Cult Classic + Peter O’Toole = get the disc. Which I did. When Cameron (Steve Railsback) stumbles on to a movie shoot, he unintentionally causes the death by drowning of the stunt man. Running from the law anyway, the director (Peter O’Toole at the top of his game in this one) offers Cameron shelter if he’ll become his replacement stuntman. Since he’s never done stunts before, this is a bit outlandish. But then there’s a lot about this film that is a bit outlandish as it tweaks the film industries attempt to replace reality with film. Cameron comes to the set as an outsider, and loses his ability to tell what’s real in the scenes and what is not. It’s a heady game that the director (the film Director, Richard Rush) plays, and it mostly works.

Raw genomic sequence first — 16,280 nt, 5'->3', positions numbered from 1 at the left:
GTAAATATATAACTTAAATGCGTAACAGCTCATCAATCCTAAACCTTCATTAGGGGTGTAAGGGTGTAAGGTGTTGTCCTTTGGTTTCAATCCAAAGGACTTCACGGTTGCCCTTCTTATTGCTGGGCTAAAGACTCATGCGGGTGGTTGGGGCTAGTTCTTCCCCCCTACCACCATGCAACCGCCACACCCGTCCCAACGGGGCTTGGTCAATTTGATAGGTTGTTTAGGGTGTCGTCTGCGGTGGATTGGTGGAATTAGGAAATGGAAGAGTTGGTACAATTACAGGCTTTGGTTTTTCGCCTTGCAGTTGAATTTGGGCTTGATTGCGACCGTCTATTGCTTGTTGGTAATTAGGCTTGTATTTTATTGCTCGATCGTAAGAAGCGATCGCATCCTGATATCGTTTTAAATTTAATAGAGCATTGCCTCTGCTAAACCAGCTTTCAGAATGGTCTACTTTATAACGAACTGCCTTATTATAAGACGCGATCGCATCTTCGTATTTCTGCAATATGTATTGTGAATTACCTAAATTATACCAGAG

Cameron falls for the leading lady (Barbara Hershey) and she reciprocates? Or does she? She’s a loyal ally of the director, so who’s to say? The movie within the movie is a take on WWI, and plays a lot like slapstick. Another seemingly odd approach, but fits in with the movies intent: comedy mixed with romance, reality mixed with artifice. And an anti-war film within a film about perception? Brilliant. The film includes a great look behind the scenes at movie-making, and it’s to be included on any lists of movies about movies. I’m glad I filled in one of my O’Toole gaps with this one. He was nominated for a Best Actor Oscar in 1981 for his performance here, but lost out to DeNiro’s Raging Bull. How could the Academy not given DeNiro the Oscar in that year? The man has never won it, although nominated like eight freakin’ times, which is a crime. He didn’t win it for Lawrence of Arabia or for Becket or for The Lion in Winter. He didn’t even win it for the great The Ruling Class. The Oscar that year went to Brando’s The Godfather, and he didn’t even want the damned thing!